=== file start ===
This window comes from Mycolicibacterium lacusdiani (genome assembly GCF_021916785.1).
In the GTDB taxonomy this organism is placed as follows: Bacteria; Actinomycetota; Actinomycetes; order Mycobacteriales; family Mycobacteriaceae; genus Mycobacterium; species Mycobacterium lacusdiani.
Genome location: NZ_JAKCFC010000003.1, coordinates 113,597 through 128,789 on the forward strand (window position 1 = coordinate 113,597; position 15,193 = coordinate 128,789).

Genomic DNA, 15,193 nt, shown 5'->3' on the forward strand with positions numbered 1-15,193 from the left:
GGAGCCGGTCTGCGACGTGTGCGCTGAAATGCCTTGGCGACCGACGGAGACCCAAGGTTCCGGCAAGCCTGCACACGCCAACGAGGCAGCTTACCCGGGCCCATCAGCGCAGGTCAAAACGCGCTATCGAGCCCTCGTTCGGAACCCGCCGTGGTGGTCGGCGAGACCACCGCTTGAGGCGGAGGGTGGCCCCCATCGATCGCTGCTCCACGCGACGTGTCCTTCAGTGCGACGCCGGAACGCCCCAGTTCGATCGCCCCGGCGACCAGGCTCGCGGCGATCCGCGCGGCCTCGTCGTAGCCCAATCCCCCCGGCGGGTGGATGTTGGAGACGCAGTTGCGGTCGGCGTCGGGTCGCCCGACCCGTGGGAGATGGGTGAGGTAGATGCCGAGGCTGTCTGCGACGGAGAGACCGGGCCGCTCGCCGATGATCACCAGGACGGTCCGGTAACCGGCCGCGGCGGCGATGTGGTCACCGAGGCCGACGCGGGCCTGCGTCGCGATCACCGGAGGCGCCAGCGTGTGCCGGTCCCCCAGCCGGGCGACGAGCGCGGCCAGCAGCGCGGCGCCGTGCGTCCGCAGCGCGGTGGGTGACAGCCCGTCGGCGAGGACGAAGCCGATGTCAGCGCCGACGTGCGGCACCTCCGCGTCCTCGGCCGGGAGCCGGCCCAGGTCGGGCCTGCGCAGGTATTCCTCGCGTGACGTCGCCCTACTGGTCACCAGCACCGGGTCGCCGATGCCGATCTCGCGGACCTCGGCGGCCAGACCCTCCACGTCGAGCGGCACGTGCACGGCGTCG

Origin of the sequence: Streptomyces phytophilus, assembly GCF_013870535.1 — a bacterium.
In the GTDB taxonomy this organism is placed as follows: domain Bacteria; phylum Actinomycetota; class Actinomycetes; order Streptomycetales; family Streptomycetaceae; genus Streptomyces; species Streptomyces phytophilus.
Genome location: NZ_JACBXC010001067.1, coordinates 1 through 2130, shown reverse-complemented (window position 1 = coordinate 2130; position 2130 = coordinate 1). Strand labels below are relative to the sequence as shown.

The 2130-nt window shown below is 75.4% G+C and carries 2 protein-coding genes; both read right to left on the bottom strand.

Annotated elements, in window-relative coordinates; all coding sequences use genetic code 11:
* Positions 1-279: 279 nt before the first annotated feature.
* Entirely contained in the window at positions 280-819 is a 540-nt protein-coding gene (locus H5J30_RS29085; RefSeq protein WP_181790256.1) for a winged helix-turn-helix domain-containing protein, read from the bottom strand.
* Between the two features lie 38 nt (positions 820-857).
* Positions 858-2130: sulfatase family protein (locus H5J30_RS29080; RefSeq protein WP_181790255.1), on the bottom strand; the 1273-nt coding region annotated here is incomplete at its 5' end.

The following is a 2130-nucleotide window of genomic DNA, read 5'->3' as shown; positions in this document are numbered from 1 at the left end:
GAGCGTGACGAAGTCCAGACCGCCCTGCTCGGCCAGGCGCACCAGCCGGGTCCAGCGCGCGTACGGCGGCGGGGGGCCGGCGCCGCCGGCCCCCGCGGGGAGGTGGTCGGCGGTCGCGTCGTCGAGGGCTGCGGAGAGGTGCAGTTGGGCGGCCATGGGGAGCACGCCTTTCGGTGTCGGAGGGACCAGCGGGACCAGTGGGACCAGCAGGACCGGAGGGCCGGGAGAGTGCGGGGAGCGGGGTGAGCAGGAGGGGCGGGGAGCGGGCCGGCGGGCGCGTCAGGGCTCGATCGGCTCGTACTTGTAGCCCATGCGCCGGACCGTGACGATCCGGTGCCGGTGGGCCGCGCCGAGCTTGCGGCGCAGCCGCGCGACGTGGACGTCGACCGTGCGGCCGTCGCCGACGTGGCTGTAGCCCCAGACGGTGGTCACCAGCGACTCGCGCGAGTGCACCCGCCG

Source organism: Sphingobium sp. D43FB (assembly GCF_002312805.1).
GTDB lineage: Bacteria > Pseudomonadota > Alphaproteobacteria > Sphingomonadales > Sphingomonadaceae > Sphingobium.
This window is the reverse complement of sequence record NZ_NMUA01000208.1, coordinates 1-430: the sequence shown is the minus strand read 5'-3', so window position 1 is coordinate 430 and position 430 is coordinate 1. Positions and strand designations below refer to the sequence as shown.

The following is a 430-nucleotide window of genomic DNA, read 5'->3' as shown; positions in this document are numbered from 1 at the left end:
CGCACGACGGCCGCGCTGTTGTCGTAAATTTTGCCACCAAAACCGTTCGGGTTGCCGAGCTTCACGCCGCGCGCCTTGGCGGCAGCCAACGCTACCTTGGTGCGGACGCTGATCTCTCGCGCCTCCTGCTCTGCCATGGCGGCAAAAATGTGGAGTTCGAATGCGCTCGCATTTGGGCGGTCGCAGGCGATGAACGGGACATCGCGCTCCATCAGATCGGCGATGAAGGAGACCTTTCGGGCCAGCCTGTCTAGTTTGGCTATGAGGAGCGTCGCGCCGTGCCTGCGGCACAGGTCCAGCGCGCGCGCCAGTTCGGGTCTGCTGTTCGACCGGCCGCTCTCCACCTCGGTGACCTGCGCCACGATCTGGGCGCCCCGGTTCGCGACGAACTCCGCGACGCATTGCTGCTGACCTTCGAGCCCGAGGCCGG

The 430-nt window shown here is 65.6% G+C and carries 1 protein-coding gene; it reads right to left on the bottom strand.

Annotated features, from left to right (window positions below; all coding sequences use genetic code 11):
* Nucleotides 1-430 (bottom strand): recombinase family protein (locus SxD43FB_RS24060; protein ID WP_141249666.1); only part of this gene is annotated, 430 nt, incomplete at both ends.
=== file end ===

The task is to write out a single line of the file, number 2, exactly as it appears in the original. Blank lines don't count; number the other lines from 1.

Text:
In the GTDB taxonomy this organism is placed as follows: Bacteria; Actinomycetota; Actinomycetes; order Mycobacteriales; family Mycobacteriaceae; genus Mycobacterium; species Mycobacterium lacusdiani.